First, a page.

Clean Eating Is Easier Than You Think

clean eating

Eating clean really is easier than you think and has so many benefits, including better skin. I find that there is often some confusion about what clean eating is and how to achieve it, though, which is why I want to take a moment to address how it can be easily achieved and what foods to look out for—both good and bad.

To start, clean eating is described as a dietary lifestyle that involves eating natural foods as much as possible and avoiding any processed or refined foods. When you try to focus on clean eating, you should be focusing on eating as many fresh, whole foods as possible. Eating clean has a lot of benefits and can greatly change your lifestyle. Many people notice that eating clean gives them more energy, contributes to weight loss and can even contribute to clearer skin and overall improvements to health. It’s no surprise that when you eat natural, whole foods, your body responds by working at optimal levels.

Below I’ve made a list of foods that should be avoided when eating clean as well as a list of a few foods that you should eat and why they have so many great benefits. These are foods that are often refined or processed and sold with additives that can have adverse side effects. When you eat clean you should be able to know all of the ingredients in the food you’re eating. This means that things with additives or artificial ingredients are out, so opt for the more natural alternatives where you can.

Start by avoiding these foods and drinks–listed in order of importance–as much as possible:

  1. Sugar
  2. Dairy
  3. Gluten-containing grains
  4. Alcohol
  5. Caffeine
  6. Eggs
  7. Corn
  8. Nightshades
  9. Peanuts
  10. Soy

Now, let’s focus on a few of the many things you CAN, and should, be eating when looking to achieve a clean eating lifestyle:


Avocados are high in antioxidants such as polyphenols and vitamin E, which help combat oxidative damage that can accelerate skin aging. While Avocado is known for being high in fats, these are healthy fats that your body needs to contribute to healthy hair, skin and nails. Vitamin E, for example, is often found in products like lotions and balms to help heal wounds and lessen the appearance of scars because of its hydrating ability to fortify your skin.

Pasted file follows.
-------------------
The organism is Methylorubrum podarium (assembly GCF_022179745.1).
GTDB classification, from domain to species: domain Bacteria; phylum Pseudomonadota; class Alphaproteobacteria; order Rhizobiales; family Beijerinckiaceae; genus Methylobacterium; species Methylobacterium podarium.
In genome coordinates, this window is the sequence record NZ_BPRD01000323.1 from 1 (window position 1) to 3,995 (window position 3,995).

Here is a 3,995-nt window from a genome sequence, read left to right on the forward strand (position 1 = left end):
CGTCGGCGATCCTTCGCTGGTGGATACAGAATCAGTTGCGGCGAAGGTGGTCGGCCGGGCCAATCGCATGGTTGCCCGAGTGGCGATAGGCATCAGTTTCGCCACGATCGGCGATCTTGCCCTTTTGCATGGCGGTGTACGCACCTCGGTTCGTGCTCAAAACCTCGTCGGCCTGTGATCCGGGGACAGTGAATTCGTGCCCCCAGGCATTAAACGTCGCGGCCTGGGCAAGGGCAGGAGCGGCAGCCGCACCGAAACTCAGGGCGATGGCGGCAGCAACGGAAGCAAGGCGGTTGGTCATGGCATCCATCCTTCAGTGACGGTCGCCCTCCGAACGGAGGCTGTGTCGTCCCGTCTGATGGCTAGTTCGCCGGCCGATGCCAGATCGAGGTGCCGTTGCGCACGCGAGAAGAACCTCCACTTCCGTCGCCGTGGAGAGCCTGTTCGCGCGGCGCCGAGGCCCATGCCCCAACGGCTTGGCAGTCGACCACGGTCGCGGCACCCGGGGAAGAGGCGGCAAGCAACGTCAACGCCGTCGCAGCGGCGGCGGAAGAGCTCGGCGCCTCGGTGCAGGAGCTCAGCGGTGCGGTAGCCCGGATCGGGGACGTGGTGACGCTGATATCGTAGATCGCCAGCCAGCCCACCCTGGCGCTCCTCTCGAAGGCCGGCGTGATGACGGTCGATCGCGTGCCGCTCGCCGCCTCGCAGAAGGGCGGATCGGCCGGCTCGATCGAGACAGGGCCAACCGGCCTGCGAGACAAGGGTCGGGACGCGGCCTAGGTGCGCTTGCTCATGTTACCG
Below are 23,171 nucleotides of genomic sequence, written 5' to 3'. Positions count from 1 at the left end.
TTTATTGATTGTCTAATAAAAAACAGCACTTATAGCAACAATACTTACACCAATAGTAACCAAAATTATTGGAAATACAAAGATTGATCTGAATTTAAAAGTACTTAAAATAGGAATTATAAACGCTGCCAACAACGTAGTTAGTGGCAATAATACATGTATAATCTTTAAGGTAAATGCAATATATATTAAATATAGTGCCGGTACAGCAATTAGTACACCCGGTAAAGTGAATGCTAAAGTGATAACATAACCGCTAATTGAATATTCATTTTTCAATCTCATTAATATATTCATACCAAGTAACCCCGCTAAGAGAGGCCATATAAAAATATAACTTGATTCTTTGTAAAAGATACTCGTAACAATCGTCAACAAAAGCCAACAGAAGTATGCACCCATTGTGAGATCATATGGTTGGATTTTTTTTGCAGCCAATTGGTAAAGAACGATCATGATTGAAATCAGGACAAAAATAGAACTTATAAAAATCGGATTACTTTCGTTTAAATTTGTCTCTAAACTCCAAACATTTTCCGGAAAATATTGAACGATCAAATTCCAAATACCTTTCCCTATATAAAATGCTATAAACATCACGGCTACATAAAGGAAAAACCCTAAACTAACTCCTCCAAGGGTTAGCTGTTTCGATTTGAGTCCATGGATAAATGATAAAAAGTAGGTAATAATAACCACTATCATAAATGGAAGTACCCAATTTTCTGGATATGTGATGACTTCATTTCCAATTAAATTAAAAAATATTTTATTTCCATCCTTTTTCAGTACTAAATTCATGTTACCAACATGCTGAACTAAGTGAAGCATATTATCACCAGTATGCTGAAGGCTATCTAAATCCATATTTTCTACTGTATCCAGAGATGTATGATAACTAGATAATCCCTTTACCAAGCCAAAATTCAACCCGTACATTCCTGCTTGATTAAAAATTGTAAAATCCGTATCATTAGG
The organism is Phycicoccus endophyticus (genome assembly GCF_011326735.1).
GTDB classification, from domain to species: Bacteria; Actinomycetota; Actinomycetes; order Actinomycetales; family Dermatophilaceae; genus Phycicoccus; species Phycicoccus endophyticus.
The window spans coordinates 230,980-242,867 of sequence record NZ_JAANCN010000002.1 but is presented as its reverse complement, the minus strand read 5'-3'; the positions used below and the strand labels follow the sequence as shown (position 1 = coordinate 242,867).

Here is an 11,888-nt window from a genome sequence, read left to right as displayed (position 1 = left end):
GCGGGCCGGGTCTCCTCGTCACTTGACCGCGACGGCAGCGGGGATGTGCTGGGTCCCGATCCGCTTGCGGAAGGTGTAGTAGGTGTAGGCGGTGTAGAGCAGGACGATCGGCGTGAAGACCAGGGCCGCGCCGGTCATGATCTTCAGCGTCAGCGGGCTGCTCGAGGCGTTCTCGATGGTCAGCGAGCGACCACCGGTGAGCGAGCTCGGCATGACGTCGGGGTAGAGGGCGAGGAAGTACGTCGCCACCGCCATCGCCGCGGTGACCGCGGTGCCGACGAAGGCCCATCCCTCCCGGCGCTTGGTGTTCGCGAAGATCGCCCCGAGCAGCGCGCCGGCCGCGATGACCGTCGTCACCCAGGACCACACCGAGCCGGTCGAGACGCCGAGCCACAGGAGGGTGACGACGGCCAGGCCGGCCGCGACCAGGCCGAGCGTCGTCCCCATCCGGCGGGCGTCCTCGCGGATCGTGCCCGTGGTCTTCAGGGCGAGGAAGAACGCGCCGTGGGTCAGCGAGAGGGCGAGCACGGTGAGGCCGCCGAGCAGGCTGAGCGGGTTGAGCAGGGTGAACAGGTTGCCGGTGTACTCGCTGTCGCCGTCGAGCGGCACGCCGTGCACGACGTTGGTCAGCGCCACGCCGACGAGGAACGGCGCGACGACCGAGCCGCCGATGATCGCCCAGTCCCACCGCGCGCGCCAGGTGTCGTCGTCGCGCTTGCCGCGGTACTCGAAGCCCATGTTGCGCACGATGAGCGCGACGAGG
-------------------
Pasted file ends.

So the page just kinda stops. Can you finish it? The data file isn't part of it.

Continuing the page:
Olives are a great source of monounsaturated fats and antioxidants. If you love olives, feel free to add an extra serving to your daily fruit intake. However, be aware that many olives are high in sodium, so you may want to drink more water if you eat olives to make sure that your body isn’t retaining water.


Papayas are rich in vitamins A and C and contain potassium, folate, fiber, and other skin-enhancing nutrients. They also naturally contain the enzyme papain, which can help us digest food. These tropical fruits look like a cross between a banana and a melon and can be found in most grocery stores. They also make great additives to things like smoothies and salads as they have a very light flavor and contain a lot of water.


Enjoy the whole coconut. There are benefits from the water, milk, meat, and oil this precious plant produces. Coconut contains lauric acid, which is full of immune-enhancing properties that are great for skin health. You can also get a lot of benefits from different coconut products, as long as those products are naturally processed and don’t contain any extra chemicals, sugars or ingredients. Enjoy things like toasted coconut chips, coconut water or even use coconut oil in your cooking instead of olive oil.

There’s so much more that I’d love to tell you about legumes, fermented foods, oils, berries, and clean animal proteins. In fact, that’s one of the reasons I wrote the book, Clean Skin Within. If you haven’t accessed my book, which is also a 2-week program to glowing, naturally, youthful skin, then do it now! It’s FREE. All you pay is shipping.

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Eat clean and enjoy better skin and health. You can do this!


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Reader Interactions

  1. I purchased your book well over a year ago. I was (and still am) so excited to do something to change my aging breakout issue. I’m 65 years old and have been experiencing breakouts and blackheads since my mid 50’s. Sounds hormonal, right? Well, nothing changed after several years of using bio-identical hormone therapy, so I have to reason that it’s something I’m eating? The reason I have not started your program is because I have yet to determine my “skin” type. I could be one of three – LOL! Is there an easier way to determine this so I can move forward? Thank you!

  2. Thank you for continuing to push for real health.
    Working with my nutritionist to get my diet (ie: what I actually eat)
    to keep me fueled all day and also allowing me to rest easy at night has been truly rewarding and educational. It blends well with your focus too.
    Because I am so very outdoor active I require large amounts of fats to burn and the quality really does make a difference. Of course I need serious proteins too and then the fruits and vegetables to keep it all moving smoothly. Leaving out dairy became easy when I went through menopause and then less gluten type foods followed. However I do enjoy a bit of sourdough bread now and then, Coffee and tea are so near and dear to me that this has been more of a challenge to change. Thank you for your encouragement and positive way of gradual letting go ways.

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